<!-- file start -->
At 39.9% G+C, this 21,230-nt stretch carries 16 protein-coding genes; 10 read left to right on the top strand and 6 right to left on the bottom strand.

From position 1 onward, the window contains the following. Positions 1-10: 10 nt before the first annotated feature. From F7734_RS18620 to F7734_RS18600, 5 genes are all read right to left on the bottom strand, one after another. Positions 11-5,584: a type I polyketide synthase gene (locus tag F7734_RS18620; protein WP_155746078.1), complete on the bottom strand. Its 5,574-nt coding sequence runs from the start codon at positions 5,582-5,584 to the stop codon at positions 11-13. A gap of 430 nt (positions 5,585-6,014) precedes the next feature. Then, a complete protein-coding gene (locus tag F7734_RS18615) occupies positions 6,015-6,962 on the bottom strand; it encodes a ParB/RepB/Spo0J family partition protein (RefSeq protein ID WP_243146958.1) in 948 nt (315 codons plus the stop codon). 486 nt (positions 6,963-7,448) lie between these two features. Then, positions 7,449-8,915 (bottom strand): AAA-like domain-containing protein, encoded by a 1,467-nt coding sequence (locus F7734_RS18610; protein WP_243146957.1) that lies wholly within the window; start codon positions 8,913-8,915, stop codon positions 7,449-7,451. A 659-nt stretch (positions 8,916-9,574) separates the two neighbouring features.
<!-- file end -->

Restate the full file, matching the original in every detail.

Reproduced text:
At 39.9% G+C, this 21,230-nt stretch carries 16 protein-coding genes; 10 read left to right on the top strand and 6 right to left on the bottom strand.

From position 1 onward, the window contains the following. Positions 1-10: 10 nt before the first annotated feature. From F7734_RS18620 to F7734_RS18600, 5 genes are all read right to left on the bottom strand, one after another. Positions 11-5,584: a type I polyketide synthase gene (locus tag F7734_RS18620; protein WP_155746078.1), complete on the bottom strand. Its 5,574-nt coding sequence runs from the start codon at positions 5,582-5,584 to the stop codon at positions 11-13. A gap of 430 nt (positions 5,585-6,014) precedes the next feature. Then, a complete protein-coding gene (locus tag F7734_RS18615) occupies positions 6,015-6,962 on the bottom strand; it encodes a ParB/RepB/Spo0J family partition protein (RefSeq protein ID WP_243146958.1) in 948 nt (315 codons plus the stop codon). 486 nt (positions 6,963-7,448) lie between these two features. Then, positions 7,449-8,915 (bottom strand): AAA-like domain-containing protein, encoded by a 1,467-nt coding sequence (locus F7734_RS18610; protein WP_243146957.1) that lies wholly within the window; start codon positions 8,913-8,915, stop codon positions 7,449-7,451. A 659-nt stretch (positions 8,916-9,574) separates the two neighbouring features.